Campaigns rarely swing more than 1000-2000 votes per seat but, as noted above, snap elections can swing more because more people are genuinely undecided at the outset. Surely no one who was not already planning to vote Conservative – absolutely no one – could have decided to vote Conservative based on this ridiculous excuse for a campaign?!

To be clear, it is still best to assume a Conservative majority. However, there is some reason for optimism among their opponents that it may not be much greater than the one they have now. Which would make life very interesting…

Paris withdrawal continues collapse of West

The United States’ decision to ally with Syria and Nicaragua in opposition to the Paris climate accord is extremely bad news for the global fight against climate change. It is also the latest chapter in the inward collapse of the West.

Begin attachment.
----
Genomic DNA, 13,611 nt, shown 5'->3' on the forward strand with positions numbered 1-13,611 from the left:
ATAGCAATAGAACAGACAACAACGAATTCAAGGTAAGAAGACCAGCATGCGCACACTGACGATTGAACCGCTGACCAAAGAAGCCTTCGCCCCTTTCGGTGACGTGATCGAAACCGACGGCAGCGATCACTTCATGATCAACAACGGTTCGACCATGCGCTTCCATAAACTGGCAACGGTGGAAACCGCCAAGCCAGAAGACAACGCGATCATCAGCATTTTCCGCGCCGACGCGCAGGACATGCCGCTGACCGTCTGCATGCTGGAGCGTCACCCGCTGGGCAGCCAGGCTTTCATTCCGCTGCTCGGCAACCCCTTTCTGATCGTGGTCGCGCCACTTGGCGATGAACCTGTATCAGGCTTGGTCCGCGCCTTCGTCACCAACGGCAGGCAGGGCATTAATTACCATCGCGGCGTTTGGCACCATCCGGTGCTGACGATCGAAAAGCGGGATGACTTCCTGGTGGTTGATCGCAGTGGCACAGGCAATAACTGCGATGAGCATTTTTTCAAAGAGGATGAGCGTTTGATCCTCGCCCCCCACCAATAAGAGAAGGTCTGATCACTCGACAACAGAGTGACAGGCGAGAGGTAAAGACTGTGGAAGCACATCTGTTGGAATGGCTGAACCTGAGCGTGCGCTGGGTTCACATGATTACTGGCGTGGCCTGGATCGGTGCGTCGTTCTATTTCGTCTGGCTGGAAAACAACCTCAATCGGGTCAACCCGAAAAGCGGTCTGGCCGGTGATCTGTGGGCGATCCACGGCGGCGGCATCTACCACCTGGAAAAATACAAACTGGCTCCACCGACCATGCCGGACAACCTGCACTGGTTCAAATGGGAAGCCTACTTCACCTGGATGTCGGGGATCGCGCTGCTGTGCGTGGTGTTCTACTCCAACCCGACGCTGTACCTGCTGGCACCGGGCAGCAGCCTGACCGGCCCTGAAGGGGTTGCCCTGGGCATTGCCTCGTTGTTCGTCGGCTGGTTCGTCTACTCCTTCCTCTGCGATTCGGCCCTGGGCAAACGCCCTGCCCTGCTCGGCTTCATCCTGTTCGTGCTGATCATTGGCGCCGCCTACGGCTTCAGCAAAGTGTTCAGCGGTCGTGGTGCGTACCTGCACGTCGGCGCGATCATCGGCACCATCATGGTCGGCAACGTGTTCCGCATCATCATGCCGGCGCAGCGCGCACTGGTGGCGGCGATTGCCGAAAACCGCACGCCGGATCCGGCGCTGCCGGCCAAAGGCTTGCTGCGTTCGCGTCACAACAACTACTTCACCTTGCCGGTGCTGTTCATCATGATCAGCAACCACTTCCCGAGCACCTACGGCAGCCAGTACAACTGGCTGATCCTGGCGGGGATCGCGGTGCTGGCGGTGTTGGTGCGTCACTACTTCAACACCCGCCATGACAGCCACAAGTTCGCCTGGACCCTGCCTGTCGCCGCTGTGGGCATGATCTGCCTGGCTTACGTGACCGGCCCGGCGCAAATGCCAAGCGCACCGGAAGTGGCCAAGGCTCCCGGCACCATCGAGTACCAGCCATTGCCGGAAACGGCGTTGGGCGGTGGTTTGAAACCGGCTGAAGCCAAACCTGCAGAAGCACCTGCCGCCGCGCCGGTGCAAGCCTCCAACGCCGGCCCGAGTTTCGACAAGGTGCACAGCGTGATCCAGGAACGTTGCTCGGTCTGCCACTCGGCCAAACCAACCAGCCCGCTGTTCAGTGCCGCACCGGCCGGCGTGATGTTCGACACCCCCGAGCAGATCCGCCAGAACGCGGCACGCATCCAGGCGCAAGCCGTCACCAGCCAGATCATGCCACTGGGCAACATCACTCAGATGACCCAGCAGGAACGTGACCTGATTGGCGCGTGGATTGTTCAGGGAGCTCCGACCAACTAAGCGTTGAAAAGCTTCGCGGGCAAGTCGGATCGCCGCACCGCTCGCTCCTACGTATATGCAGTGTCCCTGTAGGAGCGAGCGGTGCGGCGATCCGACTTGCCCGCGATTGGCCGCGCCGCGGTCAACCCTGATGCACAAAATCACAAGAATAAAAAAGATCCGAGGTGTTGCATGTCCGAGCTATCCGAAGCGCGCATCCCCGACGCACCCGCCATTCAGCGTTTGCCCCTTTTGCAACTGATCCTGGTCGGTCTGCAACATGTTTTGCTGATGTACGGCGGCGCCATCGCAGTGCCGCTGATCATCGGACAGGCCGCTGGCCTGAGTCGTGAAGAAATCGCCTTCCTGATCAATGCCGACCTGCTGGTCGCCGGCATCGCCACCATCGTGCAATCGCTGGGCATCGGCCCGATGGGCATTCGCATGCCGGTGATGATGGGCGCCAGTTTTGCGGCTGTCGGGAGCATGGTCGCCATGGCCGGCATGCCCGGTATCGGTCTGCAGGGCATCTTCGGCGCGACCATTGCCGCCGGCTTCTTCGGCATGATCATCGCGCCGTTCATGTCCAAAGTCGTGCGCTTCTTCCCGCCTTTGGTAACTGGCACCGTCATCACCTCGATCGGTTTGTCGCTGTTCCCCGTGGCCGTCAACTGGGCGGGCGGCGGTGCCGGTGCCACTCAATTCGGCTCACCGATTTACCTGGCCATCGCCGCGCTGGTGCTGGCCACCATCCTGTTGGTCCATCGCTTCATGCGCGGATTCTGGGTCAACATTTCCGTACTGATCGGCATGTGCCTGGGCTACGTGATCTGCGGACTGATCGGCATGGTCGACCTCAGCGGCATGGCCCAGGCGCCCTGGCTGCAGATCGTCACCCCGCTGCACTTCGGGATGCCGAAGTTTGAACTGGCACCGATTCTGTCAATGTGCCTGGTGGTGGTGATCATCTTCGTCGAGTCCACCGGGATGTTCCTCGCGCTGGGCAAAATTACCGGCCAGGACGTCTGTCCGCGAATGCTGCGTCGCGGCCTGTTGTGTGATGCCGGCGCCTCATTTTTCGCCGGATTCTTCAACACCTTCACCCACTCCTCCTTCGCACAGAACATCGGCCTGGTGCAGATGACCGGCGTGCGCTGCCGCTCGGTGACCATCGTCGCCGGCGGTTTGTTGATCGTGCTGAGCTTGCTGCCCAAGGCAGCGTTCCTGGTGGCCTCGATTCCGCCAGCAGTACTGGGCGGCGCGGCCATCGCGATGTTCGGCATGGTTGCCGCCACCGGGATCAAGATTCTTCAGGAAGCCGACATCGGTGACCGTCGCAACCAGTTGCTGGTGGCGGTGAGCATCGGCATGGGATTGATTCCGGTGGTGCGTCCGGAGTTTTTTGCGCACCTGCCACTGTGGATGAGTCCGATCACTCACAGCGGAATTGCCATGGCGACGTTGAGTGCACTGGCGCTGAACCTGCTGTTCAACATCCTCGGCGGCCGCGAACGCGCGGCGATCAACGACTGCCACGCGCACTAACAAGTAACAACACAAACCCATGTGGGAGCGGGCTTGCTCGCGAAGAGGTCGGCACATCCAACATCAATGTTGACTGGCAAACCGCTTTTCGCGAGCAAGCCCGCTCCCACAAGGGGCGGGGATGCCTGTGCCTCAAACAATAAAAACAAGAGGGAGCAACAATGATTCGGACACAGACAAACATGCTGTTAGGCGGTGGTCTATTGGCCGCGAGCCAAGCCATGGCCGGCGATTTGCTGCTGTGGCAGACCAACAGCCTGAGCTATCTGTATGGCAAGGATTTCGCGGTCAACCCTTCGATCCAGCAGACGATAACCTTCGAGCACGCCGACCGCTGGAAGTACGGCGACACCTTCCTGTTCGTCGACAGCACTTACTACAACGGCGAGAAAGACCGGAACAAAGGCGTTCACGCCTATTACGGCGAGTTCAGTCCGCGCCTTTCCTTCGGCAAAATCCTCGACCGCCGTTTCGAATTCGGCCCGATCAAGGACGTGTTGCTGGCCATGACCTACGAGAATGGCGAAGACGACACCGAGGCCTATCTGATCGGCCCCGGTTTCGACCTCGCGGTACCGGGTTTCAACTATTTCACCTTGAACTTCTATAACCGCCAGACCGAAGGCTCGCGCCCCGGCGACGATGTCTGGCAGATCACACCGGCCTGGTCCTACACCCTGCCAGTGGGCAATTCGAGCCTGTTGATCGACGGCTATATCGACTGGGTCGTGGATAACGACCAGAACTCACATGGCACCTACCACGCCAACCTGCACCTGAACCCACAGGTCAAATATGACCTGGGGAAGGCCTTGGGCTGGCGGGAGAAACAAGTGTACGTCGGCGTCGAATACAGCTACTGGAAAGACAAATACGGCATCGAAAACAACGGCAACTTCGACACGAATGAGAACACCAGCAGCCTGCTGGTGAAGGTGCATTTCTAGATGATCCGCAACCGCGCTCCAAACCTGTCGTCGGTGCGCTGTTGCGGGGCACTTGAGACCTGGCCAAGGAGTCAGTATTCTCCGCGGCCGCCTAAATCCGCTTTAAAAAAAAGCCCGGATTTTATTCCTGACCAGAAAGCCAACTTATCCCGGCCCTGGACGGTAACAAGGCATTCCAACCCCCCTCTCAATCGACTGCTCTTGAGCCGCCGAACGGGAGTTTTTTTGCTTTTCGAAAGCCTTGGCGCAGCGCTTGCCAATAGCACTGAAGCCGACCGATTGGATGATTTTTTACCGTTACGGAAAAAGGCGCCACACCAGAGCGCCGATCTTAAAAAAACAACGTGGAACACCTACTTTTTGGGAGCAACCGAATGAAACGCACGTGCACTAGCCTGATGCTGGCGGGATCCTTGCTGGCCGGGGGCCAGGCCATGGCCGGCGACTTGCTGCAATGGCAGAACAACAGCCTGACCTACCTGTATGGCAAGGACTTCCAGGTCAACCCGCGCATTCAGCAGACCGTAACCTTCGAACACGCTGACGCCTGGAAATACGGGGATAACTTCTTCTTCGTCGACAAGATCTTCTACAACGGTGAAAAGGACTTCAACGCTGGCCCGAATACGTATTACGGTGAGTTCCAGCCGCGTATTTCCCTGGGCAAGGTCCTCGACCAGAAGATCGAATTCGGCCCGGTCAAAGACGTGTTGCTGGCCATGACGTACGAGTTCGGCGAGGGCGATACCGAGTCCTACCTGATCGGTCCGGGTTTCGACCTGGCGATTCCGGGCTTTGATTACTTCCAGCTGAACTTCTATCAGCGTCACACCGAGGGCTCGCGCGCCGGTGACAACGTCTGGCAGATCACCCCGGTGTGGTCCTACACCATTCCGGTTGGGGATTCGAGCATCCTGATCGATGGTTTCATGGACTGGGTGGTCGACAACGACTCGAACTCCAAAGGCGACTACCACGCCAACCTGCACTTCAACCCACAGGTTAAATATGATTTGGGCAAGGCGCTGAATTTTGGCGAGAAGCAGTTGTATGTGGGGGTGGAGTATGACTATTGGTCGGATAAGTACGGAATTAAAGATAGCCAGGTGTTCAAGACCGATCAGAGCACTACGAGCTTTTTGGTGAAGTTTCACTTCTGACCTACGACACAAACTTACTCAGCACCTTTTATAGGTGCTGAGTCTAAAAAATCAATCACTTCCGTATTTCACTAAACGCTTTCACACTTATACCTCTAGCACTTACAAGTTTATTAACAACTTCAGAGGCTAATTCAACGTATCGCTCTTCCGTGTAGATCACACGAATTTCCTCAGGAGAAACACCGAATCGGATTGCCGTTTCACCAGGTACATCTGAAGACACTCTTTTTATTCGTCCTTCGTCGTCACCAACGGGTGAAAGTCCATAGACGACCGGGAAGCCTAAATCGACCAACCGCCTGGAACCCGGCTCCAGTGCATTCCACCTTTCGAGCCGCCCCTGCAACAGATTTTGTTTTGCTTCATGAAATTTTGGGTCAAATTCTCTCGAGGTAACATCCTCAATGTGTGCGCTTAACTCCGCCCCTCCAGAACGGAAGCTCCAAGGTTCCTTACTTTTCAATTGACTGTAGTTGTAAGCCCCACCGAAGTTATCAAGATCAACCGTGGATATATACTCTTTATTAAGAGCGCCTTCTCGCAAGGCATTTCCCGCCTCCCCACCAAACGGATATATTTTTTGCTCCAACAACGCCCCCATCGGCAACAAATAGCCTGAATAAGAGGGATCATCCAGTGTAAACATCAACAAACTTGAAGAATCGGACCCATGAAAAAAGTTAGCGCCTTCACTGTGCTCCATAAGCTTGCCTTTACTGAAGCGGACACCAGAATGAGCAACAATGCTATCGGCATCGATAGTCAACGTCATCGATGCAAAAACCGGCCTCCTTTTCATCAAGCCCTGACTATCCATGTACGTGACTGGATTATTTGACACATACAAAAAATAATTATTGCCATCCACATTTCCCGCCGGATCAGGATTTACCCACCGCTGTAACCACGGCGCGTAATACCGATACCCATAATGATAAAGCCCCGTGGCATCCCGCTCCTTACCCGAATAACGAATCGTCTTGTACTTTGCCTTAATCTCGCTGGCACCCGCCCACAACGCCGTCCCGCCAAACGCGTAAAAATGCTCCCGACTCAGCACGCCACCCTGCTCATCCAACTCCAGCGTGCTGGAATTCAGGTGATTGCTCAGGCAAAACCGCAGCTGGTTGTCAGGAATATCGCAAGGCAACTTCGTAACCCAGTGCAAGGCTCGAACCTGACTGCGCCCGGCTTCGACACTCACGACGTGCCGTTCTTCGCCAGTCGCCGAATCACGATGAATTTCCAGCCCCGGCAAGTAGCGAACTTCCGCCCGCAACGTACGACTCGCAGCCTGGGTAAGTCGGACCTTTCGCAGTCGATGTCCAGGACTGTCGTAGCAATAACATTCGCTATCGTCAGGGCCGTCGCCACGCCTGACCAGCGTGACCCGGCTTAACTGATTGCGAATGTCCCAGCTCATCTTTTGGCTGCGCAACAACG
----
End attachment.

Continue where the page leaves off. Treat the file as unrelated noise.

With the UK removing itself from the EU and the US removing itself from global environmental accords, the Western world is collapsing inward in a way not seen since just before World War One. Global climate change is exactly that – global. The notion that the only things which affect us are those which occur within the borders of the sovereign state in which we happen to live is the height of dangerous, populist, ignorance. Yet rapidly it is becoming a mainstream and majority political view, at least in the English-speaking world.

It is hard to see what the way back is. But Open, Internationalist, Populist Liberals are going to have to stop arguing with each other and find a way to win – fast.